U.S. sends bin Laden's driver home from Guantanamo

Other News Materials 26 November 2008 09:40 (UTC +04:00)

The United States sent Osama bin Laden's former driver home to Yemen from the Guantanamo prison camp to serve the last few weeks of his sentence for providing material support for terrorism, the Pentagon said on Tuesday, according to Reuters.

Salim Hamdan was the first prisoner to be convicted in a full trial of the widely criticized tribunals set up by the Bush administration and the U.S. Congress to try non-Americans on terrorism charges outside the regular civilian and military courts at the U.S. naval base at Guantanamo Bay in Cuba.

The Pentagon confirmed in a statement that Hamdan had been transferred to Yemen but gave no further details.

In the first U.S. war crimes trial since World War Two, Hamdan was convicted in August of providing personal services in support of terrorism, specifically driving and guarding a man he knew to be the leader of al Qaeda.

But he was acquitted of more serious charges of conspiring with al Qaeda to wage deadly attacks.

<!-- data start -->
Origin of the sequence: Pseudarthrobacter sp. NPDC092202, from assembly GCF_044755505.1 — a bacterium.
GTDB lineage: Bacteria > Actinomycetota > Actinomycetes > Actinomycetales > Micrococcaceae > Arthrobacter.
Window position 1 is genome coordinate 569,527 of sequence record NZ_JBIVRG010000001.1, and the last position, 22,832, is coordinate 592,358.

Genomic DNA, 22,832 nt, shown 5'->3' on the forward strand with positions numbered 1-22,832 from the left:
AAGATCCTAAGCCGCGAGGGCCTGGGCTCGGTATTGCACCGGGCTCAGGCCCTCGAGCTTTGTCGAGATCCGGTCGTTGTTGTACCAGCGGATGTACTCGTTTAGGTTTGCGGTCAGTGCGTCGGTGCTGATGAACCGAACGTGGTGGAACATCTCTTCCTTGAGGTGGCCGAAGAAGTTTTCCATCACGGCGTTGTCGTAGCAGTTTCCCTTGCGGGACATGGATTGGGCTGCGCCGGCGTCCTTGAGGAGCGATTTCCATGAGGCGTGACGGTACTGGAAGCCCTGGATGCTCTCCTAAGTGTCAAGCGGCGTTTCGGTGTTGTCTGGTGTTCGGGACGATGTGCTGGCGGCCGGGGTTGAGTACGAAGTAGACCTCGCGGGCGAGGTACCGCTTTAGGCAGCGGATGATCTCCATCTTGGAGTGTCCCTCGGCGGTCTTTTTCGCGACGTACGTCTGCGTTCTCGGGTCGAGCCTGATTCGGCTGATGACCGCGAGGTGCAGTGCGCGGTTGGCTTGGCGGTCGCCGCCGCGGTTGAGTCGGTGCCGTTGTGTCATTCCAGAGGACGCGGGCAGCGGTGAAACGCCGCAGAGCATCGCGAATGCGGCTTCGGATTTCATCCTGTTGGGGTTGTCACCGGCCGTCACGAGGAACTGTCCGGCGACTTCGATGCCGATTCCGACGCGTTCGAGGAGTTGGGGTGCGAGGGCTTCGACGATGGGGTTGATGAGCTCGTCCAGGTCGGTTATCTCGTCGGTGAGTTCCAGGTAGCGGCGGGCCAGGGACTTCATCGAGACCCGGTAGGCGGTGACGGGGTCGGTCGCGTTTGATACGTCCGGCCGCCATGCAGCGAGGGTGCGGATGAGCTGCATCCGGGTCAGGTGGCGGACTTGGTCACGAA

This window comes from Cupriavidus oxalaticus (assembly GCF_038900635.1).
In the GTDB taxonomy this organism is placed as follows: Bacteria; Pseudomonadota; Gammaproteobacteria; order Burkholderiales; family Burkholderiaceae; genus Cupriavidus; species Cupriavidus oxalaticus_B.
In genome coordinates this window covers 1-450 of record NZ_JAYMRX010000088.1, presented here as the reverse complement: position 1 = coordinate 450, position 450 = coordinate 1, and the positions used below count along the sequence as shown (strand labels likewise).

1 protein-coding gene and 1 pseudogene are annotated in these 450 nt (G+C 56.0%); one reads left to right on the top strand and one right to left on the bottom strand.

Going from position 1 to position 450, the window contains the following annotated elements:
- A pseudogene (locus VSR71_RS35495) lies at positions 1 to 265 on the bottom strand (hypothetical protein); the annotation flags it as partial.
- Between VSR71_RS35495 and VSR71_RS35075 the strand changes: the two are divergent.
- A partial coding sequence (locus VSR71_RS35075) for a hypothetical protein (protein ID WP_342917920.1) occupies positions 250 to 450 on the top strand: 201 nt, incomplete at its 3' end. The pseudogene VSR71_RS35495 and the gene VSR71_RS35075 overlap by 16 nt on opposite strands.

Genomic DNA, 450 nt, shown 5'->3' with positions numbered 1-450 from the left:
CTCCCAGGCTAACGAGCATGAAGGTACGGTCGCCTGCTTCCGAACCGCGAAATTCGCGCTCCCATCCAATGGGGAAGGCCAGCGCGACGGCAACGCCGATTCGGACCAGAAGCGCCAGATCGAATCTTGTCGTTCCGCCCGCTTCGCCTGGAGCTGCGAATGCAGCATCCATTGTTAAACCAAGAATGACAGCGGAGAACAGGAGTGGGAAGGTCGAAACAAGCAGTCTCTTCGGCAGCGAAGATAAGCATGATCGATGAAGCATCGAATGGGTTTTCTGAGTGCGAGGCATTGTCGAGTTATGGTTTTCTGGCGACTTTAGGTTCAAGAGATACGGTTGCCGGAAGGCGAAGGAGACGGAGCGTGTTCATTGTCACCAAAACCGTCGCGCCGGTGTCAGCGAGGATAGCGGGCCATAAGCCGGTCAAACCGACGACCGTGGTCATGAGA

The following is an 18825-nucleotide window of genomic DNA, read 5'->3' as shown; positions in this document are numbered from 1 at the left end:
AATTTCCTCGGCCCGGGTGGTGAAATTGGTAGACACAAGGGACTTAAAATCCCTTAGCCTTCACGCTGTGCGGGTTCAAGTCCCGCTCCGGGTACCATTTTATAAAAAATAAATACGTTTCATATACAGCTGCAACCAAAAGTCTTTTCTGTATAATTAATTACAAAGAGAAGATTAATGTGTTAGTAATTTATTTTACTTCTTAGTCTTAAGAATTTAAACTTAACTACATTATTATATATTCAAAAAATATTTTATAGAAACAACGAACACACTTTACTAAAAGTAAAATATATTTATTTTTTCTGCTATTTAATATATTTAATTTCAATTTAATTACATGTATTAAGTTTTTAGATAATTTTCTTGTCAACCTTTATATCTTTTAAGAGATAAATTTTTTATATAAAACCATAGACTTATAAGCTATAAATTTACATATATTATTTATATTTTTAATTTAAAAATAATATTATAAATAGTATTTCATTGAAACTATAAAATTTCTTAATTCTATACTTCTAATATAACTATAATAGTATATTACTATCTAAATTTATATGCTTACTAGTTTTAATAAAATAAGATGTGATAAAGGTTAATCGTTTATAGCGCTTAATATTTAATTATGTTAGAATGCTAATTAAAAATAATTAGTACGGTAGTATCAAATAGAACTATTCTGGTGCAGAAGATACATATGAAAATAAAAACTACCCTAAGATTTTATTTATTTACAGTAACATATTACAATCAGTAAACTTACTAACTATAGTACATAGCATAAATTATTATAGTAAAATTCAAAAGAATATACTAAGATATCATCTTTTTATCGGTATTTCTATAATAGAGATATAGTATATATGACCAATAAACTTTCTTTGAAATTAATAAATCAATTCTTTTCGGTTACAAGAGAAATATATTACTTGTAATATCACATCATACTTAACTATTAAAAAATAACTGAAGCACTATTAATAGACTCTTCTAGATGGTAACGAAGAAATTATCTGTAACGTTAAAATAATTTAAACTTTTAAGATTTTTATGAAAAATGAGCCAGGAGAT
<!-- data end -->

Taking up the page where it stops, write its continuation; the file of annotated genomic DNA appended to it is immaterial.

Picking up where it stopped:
Hamdan was sentenced to 66 months in prison but given credit for some of the time served at Guantanamo, so that his term was set to end by December 31. The Pentagon said the remaining weeks of his sentence would be served in Yemen.

Hamdan, who is about 40, acknowledged he was part of bin Laden's motor pool in Afghanistan but he said he took the job because he needed the $200 monthly salary and did not know or support his employer's aims.

The six U.S. military jurors who convicted Hamdan of providing material support for terrorism delivered a sentence that was far short of the 30 years prosecutors had sought.

The U.S. government had argued that it had the right to indefinitely detain Hamdan at Guantanamo as an "unlawful enemy combatant" even after his sentence expired but abandoned that stance by returning him to Yemen to finish his sentence.

About 100 of the 250 prisoners remaining at Guantanamo are from Yemen, which is bin Laden's ancestral home.